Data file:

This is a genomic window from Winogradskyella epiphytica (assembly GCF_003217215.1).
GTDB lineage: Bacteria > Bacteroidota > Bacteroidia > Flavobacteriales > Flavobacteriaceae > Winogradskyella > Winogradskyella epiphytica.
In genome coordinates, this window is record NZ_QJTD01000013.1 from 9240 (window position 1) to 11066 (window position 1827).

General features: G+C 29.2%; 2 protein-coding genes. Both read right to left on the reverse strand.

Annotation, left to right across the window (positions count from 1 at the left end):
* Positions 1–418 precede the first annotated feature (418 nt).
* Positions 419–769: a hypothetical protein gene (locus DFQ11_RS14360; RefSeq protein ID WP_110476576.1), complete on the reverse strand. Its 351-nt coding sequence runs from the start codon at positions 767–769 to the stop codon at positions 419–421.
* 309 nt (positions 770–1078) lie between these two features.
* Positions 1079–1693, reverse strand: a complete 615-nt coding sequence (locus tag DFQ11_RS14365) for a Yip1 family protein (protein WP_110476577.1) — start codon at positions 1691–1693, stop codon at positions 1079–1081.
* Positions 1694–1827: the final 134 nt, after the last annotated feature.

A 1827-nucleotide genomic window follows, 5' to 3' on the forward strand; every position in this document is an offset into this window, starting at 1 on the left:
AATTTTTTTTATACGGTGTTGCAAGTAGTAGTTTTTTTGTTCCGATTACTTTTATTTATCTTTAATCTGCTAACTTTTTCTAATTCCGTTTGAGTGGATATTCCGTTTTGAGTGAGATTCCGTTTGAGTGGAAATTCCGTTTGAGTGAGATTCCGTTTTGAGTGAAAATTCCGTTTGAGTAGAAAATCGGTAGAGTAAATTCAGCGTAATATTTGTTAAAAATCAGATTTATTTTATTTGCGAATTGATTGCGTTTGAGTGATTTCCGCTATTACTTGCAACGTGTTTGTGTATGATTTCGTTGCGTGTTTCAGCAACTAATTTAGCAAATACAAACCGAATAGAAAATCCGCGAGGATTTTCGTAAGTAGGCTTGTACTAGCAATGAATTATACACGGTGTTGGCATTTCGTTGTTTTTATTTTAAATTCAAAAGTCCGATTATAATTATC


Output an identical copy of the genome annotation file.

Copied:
This is a genomic window from Winogradskyella epiphytica (assembly GCF_003217215.1).
GTDB lineage: Bacteria > Bacteroidota > Bacteroidia > Flavobacteriales > Flavobacteriaceae > Winogradskyella > Winogradskyella epiphytica.
In genome coordinates, this window is record NZ_QJTD01000013.1 from 9240 (window position 1) to 11066 (window position 1827).

General features: G+C 29.2%; 2 protein-coding genes. Both read right to left on the reverse strand.

Annotation, left to right across the window (positions count from 1 at the left end):
* Positions 1–418 precede the first annotated feature (418 nt).
* Positions 419–769: a hypothetical protein gene (locus DFQ11_RS14360; RefSeq protein ID WP_110476576.1), complete on the reverse strand. Its 351-nt coding sequence runs from the start codon at positions 767–769 to the stop codon at positions 419–421.
* 309 nt (positions 770–1078) lie between these two features.
* Positions 1079–1693, reverse strand: a complete 615-nt coding sequence (locus tag DFQ11_RS14365) for a Yip1 family protein (protein WP_110476577.1) — start codon at positions 1691–1693, stop codon at positions 1079–1081.
* Positions 1694–1827: the final 134 nt, after the last annotated feature.

A 1827-nucleotide genomic window follows, 5' to 3' on the forward strand; every position in this document is an offset into this window, starting at 1 on the left:
AATTTTTTTTATACGGTGTTGCAAGTAGTAGTTTTTTTGTTCCGATTACTTTTATTTATCTTTAATCTGCTAACTTTTTCTAATTCCGTTTGAGTGGATATTCCGTTTTGAGTGAGATTCCGTTTGAGTGGAAATTCCGTTTGAGTGAGATTCCGTTTTGAGTGAAAATTCCGTTTGAGTAGAAAATCGGTAGAGTAAATTCAGCGTAATATTTGTTAAAAATCAGATTTATTTTATTTGCGAATTGATTGCGTTTGAGTGATTTCCGCTATTACTTGCAACGTGTTTGTGTATGATTTCGTTGCGTGTTTCAGCAACTAATTTAGCAAATACAAACCGAATAGAAAATCCGCGAGGATTTTCGTAAGTAGGCTTGTACTAGCAATGAATTATACACGGTGTTGGCATTTCGTTGTTTTTATTTTAAATTCAAAAGTCCGATTATAATTATC